Nostalgia ain’t what it used to be. Once upon a time, seeing a black 3rd generation Trans Am, even one with a nose job like this one, would have brought me back to ye olde cathode tube epoch, where my brother and I watched David Hasselhoff and his hair play second fiddle to the automotive equivalent of a superhero. Flat screens have taken over for a while now, though. And this time, it took me quite a while to think of KITT.
It’s like seeing a red Ford Torino, an orange Charger, a Peugeot 403 cabriolet or a ’59 Cadillac ambulance. Or any DeLorean, even without the flux capacitor. Movies and TV shows from a certain era always leave a strong imprint on a young mind. In my case, that era was the ‘80s, because we got certain American shows some years later on the other side of the pond.
Truth be told, I never really took to Knight Rider (which was known in France as K-2000) quite as much as I did Starsky & Hutch, The Fall Guy or, nimbly leaping from the small to the big screen, Ghostbusters – the first movie I ever saw in a theater. Which is strange, as that show was one of the most car-centered ones on TV. But I was never big on superheroes, and KITT was just a bit too competent and unrealistic for my liking. Suspension of disbelief couldn’t work with that kind of …er… suspension.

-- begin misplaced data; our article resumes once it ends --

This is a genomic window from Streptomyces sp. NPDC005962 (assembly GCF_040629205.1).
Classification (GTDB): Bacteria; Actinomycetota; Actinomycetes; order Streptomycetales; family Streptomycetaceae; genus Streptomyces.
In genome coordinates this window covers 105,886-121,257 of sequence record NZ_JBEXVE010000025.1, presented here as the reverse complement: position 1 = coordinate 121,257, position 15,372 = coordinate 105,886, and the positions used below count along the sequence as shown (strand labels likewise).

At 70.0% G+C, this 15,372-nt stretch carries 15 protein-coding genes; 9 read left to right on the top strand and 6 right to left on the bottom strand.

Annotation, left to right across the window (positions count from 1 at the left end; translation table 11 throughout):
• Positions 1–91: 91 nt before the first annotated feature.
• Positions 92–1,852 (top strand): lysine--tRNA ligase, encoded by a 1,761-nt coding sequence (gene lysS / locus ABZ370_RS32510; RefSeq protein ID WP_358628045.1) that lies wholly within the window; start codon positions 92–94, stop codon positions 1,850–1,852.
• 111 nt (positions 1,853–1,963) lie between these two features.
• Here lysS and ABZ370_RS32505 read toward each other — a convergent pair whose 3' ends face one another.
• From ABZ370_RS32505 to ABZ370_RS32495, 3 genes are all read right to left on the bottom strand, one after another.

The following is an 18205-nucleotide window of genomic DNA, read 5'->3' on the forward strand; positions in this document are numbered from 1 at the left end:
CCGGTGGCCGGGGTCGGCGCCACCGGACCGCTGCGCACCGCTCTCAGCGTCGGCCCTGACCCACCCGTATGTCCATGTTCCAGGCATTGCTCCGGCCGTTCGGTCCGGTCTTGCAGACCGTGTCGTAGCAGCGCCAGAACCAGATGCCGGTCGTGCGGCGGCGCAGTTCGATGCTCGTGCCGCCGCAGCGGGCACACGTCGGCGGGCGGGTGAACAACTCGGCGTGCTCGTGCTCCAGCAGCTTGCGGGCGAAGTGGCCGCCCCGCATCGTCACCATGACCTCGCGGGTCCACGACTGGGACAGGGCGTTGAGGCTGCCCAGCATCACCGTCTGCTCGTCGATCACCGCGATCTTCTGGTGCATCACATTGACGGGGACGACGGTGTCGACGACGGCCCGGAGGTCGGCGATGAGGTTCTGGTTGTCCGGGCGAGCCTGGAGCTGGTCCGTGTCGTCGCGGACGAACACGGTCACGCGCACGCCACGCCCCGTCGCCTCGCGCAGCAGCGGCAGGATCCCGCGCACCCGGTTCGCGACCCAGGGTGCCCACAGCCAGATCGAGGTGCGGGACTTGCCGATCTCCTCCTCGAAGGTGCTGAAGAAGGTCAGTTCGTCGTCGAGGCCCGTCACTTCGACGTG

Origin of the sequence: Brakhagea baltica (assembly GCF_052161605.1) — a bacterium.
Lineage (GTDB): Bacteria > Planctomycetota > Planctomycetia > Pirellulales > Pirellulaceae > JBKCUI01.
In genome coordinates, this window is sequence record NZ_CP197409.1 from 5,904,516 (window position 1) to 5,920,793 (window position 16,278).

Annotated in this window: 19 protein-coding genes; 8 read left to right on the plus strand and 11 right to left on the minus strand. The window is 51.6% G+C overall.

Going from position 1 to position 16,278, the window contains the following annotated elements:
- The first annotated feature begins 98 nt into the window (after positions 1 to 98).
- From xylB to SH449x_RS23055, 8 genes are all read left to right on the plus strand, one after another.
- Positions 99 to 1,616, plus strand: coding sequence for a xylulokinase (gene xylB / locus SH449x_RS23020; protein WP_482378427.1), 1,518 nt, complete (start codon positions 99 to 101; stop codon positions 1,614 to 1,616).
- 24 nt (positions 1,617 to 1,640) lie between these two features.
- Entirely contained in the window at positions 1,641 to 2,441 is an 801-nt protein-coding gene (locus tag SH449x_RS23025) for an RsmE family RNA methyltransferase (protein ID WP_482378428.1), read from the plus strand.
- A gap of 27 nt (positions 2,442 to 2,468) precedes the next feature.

Ok, the winter morning sun made taking interior photos a bit more challenging than I would have liked, but still, I was a bit puzzled by that shag carpeting they put between the seats. Gotta say, the interior they made for KITT looked quite a bit better than this. That was one of my favourite features on that car. Ah, the magic of television…
The other great thing with TV show cars is how invulnerable they are. No matter how mistreated they get in one episode, they will have magically recovered by next week. The one exception was Columbo’s 403, which got noticeably worse from one season to the next. Luckily, the show went on hiatus; they fixed it back up and it was right as rain, good for another ten years.
Well, our feature KITT car here is not the traditional minty-fresh showroom-condition unit we’ve gotten used to from our Japanese friends. The fiberglass rear spoiler either had an encounter with something that disagreed with it, or this is just the normal biodegradation of GM plastics of that era. Aside from that small imperfection though, this old Pontiac still looks the part. Just stick a bar of red LEDs on that nose and a curly clown wig on the driver, and Knight will ride again.